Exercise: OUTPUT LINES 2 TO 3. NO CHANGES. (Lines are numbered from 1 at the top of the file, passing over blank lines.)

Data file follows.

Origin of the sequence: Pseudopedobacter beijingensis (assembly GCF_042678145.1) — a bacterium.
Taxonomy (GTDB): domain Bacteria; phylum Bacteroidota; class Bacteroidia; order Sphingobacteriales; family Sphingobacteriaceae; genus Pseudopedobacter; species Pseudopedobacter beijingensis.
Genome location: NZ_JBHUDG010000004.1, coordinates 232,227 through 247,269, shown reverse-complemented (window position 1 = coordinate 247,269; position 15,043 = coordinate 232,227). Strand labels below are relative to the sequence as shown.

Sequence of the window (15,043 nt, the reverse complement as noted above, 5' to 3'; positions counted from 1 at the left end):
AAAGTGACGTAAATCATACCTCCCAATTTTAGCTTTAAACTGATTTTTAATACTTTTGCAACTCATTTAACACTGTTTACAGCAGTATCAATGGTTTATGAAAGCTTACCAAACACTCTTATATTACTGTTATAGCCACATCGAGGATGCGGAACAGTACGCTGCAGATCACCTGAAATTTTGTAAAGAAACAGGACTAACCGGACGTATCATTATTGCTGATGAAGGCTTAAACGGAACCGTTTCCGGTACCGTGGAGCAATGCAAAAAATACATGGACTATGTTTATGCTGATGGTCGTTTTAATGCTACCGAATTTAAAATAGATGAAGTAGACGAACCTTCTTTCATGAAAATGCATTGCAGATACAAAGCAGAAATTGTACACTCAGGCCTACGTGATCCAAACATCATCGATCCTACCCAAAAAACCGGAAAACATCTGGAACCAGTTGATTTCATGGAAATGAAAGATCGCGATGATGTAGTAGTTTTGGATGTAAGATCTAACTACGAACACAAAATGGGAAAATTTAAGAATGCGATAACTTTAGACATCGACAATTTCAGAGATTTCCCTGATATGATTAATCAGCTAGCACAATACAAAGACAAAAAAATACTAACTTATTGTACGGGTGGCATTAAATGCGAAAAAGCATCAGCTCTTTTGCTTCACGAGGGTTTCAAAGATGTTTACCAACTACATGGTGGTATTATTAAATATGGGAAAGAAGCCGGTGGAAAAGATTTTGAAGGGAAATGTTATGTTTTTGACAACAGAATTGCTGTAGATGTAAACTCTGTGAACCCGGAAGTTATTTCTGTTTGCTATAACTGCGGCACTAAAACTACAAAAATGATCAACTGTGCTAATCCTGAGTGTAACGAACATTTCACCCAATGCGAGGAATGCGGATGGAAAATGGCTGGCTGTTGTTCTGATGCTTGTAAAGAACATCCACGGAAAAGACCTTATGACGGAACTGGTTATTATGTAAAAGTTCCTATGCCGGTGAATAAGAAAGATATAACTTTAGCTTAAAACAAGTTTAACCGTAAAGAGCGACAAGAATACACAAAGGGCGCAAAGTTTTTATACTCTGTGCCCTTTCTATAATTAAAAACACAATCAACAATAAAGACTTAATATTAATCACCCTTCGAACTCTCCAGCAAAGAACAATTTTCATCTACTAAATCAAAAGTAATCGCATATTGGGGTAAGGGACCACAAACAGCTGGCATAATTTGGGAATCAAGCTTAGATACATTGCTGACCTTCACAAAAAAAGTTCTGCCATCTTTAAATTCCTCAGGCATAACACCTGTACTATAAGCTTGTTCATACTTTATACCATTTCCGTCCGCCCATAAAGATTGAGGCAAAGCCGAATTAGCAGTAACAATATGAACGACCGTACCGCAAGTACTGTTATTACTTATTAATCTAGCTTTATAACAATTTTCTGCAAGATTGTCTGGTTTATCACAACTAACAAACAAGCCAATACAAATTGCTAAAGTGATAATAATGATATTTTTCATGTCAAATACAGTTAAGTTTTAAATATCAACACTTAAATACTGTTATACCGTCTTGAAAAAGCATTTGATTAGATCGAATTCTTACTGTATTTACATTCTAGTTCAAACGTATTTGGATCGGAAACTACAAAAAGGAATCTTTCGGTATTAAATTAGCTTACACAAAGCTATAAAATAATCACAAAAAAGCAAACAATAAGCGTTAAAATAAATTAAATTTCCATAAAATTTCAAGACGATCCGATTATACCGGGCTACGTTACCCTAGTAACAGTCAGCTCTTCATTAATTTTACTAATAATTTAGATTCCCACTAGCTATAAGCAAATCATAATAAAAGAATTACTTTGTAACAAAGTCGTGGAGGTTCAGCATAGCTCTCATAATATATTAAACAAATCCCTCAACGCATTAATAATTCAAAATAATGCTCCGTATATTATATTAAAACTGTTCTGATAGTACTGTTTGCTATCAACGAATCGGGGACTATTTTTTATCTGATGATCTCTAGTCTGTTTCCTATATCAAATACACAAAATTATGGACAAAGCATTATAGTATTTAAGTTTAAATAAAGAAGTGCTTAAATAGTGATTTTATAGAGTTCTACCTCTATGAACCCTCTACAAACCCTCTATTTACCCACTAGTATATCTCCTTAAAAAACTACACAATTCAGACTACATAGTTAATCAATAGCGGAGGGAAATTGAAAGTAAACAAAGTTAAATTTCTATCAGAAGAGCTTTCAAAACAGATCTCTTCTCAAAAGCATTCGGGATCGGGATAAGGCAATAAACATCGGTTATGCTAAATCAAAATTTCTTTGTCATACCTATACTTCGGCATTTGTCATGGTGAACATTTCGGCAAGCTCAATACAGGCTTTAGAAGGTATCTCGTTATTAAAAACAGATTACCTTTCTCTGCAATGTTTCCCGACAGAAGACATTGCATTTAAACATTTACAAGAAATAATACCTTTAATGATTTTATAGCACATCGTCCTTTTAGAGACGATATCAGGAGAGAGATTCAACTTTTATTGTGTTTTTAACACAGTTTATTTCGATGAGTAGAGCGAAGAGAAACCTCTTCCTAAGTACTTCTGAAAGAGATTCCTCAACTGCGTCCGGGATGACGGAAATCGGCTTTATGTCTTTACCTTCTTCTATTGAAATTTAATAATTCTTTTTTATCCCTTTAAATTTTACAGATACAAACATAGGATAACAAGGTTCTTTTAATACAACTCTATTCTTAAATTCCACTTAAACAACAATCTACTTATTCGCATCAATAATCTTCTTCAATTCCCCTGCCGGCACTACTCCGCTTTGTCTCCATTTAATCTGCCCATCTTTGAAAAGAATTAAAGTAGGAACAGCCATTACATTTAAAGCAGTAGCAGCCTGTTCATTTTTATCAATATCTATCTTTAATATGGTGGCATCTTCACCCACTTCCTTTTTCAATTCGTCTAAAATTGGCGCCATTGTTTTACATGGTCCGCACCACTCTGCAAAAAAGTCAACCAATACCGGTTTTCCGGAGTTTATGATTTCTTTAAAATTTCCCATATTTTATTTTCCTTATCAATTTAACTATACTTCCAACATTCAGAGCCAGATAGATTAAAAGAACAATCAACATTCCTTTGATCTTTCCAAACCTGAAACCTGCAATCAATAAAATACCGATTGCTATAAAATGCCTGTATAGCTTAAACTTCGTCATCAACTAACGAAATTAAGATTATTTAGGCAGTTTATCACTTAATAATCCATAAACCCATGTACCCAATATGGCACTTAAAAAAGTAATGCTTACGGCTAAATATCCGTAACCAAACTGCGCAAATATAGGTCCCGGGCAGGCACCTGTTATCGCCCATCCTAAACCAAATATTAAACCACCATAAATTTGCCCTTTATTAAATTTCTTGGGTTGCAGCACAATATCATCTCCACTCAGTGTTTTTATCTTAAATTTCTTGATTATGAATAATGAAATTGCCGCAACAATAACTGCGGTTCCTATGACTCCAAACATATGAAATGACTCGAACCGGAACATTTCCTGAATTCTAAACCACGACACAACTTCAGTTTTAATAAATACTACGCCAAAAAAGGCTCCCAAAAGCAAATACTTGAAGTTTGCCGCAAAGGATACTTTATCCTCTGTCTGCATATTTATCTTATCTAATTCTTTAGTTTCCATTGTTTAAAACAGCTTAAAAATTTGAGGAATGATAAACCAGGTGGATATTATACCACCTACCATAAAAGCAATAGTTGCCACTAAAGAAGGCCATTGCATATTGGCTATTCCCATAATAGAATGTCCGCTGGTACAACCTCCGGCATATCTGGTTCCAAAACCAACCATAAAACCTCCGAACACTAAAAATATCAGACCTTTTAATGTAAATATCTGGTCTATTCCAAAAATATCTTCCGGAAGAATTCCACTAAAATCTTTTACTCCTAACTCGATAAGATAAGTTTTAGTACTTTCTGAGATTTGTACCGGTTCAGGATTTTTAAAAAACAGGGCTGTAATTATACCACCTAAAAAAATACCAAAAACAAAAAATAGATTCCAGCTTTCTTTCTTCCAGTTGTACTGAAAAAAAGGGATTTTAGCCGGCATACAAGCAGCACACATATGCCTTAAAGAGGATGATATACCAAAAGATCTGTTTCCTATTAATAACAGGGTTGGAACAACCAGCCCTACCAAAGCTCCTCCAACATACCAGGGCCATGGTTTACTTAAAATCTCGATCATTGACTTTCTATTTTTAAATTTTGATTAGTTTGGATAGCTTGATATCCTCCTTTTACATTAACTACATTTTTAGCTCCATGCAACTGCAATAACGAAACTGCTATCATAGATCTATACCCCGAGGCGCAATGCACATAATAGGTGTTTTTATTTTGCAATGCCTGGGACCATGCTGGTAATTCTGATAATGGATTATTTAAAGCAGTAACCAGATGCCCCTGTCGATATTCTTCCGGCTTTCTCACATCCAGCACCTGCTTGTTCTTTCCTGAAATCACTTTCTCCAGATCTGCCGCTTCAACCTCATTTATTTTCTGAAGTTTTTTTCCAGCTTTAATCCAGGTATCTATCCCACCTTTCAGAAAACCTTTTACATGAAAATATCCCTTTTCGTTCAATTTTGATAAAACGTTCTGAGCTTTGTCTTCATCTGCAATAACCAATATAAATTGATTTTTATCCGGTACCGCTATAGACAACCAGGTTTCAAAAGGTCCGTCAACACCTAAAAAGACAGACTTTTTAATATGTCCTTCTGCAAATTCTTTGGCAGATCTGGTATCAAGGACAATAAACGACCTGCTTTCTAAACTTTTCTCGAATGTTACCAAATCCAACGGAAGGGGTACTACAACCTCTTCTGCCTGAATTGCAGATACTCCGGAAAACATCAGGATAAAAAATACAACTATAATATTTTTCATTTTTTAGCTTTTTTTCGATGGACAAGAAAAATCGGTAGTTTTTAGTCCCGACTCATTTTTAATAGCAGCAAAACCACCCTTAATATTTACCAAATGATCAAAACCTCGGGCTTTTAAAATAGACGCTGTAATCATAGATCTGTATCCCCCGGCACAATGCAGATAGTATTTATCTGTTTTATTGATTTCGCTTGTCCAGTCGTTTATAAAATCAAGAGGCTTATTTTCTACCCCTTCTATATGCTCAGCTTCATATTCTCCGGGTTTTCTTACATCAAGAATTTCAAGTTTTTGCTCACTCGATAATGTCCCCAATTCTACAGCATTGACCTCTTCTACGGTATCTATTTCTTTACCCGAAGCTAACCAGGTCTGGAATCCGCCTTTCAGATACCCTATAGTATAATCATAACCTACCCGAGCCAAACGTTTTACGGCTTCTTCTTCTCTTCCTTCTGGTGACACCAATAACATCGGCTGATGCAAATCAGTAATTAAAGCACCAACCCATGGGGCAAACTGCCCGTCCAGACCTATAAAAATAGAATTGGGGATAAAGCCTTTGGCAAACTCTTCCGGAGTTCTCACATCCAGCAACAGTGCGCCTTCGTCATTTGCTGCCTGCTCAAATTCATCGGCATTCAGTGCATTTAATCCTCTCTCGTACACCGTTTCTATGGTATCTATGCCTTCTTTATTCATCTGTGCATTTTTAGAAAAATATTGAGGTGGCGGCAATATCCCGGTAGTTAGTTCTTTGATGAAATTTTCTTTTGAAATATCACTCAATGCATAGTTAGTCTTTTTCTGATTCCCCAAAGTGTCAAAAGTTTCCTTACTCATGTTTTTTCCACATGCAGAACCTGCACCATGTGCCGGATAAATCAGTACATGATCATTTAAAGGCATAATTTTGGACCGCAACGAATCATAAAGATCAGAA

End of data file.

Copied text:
Taxonomy (GTDB): domain Bacteria; phylum Bacteroidota; class Bacteroidia; order Sphingobacteriales; family Sphingobacteriaceae; genus Pseudopedobacter; species Pseudopedobacter beijingensis.
Genome location: NZ_JBHUDG010000004.1, coordinates 232,227 through 247,269, shown reverse-complemented (window position 1 = coordinate 247,269; position 15,043 = coordinate 232,227). Strand labels below are relative to the sequence as shown.